“These distributions are not only a necessity to our seniors for food, but for their mental health and ensuring they have someone checking in on them. We couldn’t be more proud of how quickly and how efficiently it’s been operating.”Jessica Vaughan, Executive Assistant/Director of Development
Another COVID-19-necessitated program SHGV has implemented is their Emergency Food Box program. “We began our emergency food box program within two weeks of the initial shutdown, with boxes built by hand from our volunteers,” explains Vaughan. “The program allows participants to sign up through our website or by calling our office. They can receive a box of emergency food and a list of other resources twice a month.”
COVID-19 has affected people from all backgrounds, and SHGV has seen the impact firsthand: “Before, we were mostly serving children and seniors, but now we’re serving more working class people that may have lost their jobs, or their hours have been cut, the circumstances change for whatever reason,” reports Krick.
Maybe they can’t work because there is a childcare issue or they’re off their job for however long they have to be. Now we get phone calls and hear people that didn’t know if they could actually access a food bank for help. Who we’re serving has changed tenfold; the face of who we’re serving has completely changed.
Keenon Krick, CEO
Lastly, SHGV has partnered with CAFB and medical partners to implement a program specifically for farmworkers in their communities.
“When CAFB offered the grant opportunity, it was a perfect time for us to partner up with both CAFB and partners in the medical industry who wanted to get some important information out,” says Vaughan.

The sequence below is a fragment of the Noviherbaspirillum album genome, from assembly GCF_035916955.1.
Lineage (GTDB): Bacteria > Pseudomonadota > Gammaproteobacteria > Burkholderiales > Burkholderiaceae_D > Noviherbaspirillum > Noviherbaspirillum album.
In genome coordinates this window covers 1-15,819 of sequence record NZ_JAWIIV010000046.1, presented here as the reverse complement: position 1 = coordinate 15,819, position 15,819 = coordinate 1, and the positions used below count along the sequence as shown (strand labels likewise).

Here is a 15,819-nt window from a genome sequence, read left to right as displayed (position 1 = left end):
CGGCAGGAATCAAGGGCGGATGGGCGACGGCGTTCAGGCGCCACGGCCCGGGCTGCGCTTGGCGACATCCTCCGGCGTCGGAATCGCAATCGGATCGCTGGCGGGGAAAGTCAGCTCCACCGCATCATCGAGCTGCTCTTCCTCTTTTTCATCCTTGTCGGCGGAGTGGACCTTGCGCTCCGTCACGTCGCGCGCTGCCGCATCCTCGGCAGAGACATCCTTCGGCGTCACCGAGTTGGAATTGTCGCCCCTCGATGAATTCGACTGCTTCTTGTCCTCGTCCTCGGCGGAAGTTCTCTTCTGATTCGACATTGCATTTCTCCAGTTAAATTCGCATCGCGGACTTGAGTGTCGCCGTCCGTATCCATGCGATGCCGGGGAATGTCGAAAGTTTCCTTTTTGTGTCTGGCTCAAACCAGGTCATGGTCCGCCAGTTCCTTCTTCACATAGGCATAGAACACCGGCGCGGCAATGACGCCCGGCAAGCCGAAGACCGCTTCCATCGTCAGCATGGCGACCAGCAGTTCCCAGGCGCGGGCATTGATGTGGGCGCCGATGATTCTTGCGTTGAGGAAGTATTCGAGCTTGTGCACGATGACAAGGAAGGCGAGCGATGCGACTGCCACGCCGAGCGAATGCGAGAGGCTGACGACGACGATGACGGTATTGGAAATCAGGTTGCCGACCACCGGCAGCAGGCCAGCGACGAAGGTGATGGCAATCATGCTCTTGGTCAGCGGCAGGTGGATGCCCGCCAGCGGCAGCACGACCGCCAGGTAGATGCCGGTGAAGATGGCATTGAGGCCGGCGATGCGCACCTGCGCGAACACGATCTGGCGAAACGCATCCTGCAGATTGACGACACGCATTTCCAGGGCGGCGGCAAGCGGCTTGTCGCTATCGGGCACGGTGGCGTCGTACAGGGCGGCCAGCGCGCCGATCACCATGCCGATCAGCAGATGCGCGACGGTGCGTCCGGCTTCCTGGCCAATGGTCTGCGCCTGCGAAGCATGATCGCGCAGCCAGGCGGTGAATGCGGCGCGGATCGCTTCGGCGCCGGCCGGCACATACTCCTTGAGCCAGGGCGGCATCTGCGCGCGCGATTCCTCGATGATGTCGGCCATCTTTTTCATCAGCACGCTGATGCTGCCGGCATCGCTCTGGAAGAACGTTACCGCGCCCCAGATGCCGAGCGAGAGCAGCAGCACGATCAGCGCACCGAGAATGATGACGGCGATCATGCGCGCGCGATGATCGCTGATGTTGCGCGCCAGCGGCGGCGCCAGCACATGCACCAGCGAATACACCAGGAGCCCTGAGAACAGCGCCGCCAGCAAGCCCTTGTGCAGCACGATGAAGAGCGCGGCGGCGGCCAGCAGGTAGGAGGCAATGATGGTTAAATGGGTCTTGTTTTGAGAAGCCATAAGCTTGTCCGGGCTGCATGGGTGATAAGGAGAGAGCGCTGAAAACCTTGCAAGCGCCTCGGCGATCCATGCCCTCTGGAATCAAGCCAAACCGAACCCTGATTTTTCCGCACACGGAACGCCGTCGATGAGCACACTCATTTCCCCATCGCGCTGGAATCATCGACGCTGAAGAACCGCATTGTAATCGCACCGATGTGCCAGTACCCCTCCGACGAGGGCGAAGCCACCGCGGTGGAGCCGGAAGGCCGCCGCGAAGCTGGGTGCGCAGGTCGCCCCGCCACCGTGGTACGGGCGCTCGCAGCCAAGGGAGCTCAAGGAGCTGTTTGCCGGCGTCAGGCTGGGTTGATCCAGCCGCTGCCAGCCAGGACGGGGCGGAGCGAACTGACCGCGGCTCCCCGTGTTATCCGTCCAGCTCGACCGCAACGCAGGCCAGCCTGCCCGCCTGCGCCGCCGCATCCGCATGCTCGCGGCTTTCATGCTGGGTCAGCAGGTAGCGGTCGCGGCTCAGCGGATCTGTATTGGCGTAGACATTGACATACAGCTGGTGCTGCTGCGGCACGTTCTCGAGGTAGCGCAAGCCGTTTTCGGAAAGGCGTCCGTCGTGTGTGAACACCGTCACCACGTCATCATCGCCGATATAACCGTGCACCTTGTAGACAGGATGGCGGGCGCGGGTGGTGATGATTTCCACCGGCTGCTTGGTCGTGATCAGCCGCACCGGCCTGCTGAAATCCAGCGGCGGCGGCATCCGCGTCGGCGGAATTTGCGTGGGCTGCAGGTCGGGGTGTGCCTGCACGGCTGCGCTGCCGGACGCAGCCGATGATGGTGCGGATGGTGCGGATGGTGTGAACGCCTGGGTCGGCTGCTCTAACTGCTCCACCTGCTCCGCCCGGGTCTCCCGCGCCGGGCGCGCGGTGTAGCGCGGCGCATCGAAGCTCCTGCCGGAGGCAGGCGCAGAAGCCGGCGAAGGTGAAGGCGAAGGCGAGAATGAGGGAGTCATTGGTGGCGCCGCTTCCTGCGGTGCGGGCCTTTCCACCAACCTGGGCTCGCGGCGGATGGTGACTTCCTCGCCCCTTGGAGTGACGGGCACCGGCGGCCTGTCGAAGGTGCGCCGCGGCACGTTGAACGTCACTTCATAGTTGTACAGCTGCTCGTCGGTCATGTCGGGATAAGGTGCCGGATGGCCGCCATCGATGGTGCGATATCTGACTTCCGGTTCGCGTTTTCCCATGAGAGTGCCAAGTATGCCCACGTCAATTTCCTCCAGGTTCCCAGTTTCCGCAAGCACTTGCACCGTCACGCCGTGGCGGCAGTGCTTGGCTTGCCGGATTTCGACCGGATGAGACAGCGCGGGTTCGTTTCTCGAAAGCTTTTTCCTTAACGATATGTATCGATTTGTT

“There are 4 to 5 locations where we’re taking food directly to the sites where [farm workers] work and live and they’re able to benefit from the services that we offer—whereas before, they wouldn’t have been able to do that without taking some time off of work. We’re taking a little bit of that stress off by meeting them where they are.”
“We’re really trying to target populations that we haven’t been directly serving in the past, so we’re serving the community as a whole and meeting the diverse population that we do have,” says Krick. “Because we have a great partnership with CAFB, we are able to get produce and other things that we give out at a very fair price.”
“Even for our staff—” adds Vaughan, “Once [PPE] started flying off the shelves it was difficult, so we were very thankful when CAFB reached
out and said, ‘Hey, we’ve got supplies to keep your staff and your volunteers safe,’ that was huge for us—especially early on in the pandemic when we were scrambling to figure out how to keep everybody safe.”
We at CAFB feel lucky to be able to partner with a food bank that is as dedicated to its community’s well-being as Second Harvest of the Greater Valley. We think their new name is a perfect reflection of their impact: working to create a greater life in the greater valley every day.
SHGV is hosting a St. Patricks Day Drive-Thru Dinner fundraiser. Even if you are unable to attend the dinner you can still purchase a meal for a senior in need!
All photos and stories courtesy Second Harvest of the Greater Valley. You can follow them on Facebook, Instagram, Twitter, and LinkedIn.
Governor Newsom Proposes Significant Investments in Anti-Hunger Programs
#MemberMonday: Westside Food Bank
Stepping Back as We Move Forward: Here’s What We Value
#MemberMonday: Fort Bragg Food Bank
#MemberMonday: Amador Tuolumne Community Action Agency
#MemberMonday: Second Harvest Food Bank of Orange County
Help Enroll Angelenos in CalFresh
SAVE THE DATE! Food ACCESS 2022
Build Back Better Act Includes Critical Investments in Child Nutrition Programs & Social Safety Net
California Food Banks Launch Everyone to the Table: New Campaign Calling Californians to Join the Fight to End Hunger